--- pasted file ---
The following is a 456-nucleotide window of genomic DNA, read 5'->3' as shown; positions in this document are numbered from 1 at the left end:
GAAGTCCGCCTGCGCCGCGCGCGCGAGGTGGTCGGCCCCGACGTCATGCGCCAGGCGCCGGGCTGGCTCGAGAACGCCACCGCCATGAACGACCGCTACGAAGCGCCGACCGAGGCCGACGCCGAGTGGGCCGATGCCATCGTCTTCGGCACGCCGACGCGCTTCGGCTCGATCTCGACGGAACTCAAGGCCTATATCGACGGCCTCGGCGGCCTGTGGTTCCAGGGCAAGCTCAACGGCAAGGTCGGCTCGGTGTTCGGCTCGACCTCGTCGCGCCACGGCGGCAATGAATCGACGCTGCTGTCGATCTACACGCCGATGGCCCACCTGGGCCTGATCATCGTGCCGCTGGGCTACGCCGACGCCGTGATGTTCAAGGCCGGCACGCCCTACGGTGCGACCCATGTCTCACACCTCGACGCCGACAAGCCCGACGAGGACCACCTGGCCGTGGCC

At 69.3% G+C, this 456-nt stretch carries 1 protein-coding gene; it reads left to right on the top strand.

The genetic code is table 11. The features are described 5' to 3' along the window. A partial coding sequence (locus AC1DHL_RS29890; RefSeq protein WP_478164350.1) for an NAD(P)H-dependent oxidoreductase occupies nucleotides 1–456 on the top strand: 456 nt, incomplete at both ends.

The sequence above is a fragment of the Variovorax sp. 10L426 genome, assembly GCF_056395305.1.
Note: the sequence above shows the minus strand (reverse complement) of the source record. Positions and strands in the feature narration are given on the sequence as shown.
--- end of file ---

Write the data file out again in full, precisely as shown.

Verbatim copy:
The following is a 456-nucleotide window of genomic DNA, read 5'->3' as shown; positions in this document are numbered from 1 at the left end:
GAAGTCCGCCTGCGCCGCGCGCGCGAGGTGGTCGGCCCCGACGTCATGCGCCAGGCGCCGGGCTGGCTCGAGAACGCCACCGCCATGAACGACCGCTACGAAGCGCCGACCGAGGCCGACGCCGAGTGGGCCGATGCCATCGTCTTCGGCACGCCGACGCGCTTCGGCTCGATCTCGACGGAACTCAAGGCCTATATCGACGGCCTCGGCGGCCTGTGGTTCCAGGGCAAGCTCAACGGCAAGGTCGGCTCGGTGTTCGGCTCGACCTCGTCGCGCCACGGCGGCAATGAATCGACGCTGCTGTCGATCTACACGCCGATGGCCCACCTGGGCCTGATCATCGTGCCGCTGGGCTACGCCGACGCCGTGATGTTCAAGGCCGGCACGCCCTACGGTGCGACCCATGTCTCACACCTCGACGCCGACAAGCCCGACGAGGACCACCTGGCCGTGGCC

At 69.3% G+C, this 456-nt stretch carries 1 protein-coding gene; it reads left to right on the top strand.

The genetic code is table 11. The features are described 5' to 3' along the window. A partial coding sequence (locus AC1DHL_RS29890; RefSeq protein WP_478164350.1) for an NAD(P)H-dependent oxidoreductase occupies nucleotides 1–456 on the top strand: 456 nt, incomplete at both ends.

The sequence above is a fragment of the Variovorax sp. 10L426 genome, assembly GCF_056395305.1.
Note: the sequence above shows the minus strand (reverse complement) of the source record. Positions and strands in the feature narration are given on the sequence as shown.